For landing and decay characteristics of typhoons in China coastal lines, the annual average number of landing typhoons of the generated events matched that of the historical. The difference of the maximum intensity at landing is less than 5% between the two event sets. A close look of the landfall statistics by segmenting the China coastal lines into 100 kilometers distance mileposts showed that, the number of landfalls, the moving speed and direction, the intensity of the historical TCs fall into the 90% confidence intervals by the generated TCs. For the five partitions of China’s coastal regions, the landing typhoons showed similar characteristics between the two event sets. Rare and extreme events with multiple landfalls and very high intensity were also observed, the greater maximum intensity of simulated landfalls was reasonable with respect to its much larger data size than the historical data.
Conceptualization, methodology, software, writing - original draft & review: Chen Y
Conceptualization, methodology, supervision, funding acquisition, & review: Duan Z, Yin J
Data Curation, investigation: Fang P, Yang J, Liu C, Zhang A, Wu T, Gong T
Conceptualization: Ou JAvailability of data and materials
Not applicable.Financial support and sponsorship
Financial supports from the National Key R&D Program of China (Grant #2021YFC3100702) and the National Natural Science Foundation of China (Grant #51978223) are gratefully acknowledged.Conflicts of interest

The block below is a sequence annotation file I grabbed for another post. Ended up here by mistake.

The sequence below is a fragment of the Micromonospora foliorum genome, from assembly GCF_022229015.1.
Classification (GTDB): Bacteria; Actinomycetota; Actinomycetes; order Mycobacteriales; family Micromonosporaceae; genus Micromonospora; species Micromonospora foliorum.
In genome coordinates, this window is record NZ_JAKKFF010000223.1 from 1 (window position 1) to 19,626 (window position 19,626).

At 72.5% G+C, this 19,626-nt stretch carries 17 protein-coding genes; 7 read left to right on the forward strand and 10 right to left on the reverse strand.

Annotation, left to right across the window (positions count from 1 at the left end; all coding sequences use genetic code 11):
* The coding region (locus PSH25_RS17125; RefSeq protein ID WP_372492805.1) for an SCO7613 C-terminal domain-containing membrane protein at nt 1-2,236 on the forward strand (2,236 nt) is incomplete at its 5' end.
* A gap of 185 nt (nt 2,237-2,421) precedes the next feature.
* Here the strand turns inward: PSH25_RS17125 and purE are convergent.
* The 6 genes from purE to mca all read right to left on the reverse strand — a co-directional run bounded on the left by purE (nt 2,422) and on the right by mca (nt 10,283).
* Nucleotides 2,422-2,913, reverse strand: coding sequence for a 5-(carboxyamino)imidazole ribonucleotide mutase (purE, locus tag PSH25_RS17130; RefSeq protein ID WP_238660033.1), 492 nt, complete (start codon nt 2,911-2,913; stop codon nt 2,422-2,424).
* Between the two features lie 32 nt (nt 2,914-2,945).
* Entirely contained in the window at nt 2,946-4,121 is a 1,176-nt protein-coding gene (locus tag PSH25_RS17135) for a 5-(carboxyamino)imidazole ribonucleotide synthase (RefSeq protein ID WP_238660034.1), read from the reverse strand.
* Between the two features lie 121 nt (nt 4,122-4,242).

All authors declared that there are no conflicts of interest.Ethical approval and consent to participate
Not applicable.Consent for publication
© The Author(s) 2022.
1. Colbert AJ, Soden BJ, Kirtman BP. The impact of natural and anthropogenic climate change on Western north pacific tropical cyclone tracks*. J Clim 2015;28:1806-23.DOI
2. Fengjin X, Ziniu X. Characteristics of tropical cyclones in China and their impacts analysis. Nat Hazards 2010;54:827-37.DOI
3. Emanuel K, Sundararajan R, Williams J. Hurricanes and global warming: results from downscaling IPCC AR4 simulations. Bull Amer Meteor Soc 2008;89:347-68.DOI
4. Russell LR. Probability distributions for hurricane effects. J Wtrwy , Harb and Coast Engrg Div 1971;97:139-54.DOI
5. Tryggvason BV, Davenport AG, Surry D. Predicting wind-induced response in hurricane zones. Journal of the Structural Division 1976;102:2333-50.DOI
6. Batts ME, Simiu E, Russell LR. Hurricane wind speeds in the United States. J Struct Div 1980;106:2001-16.DOI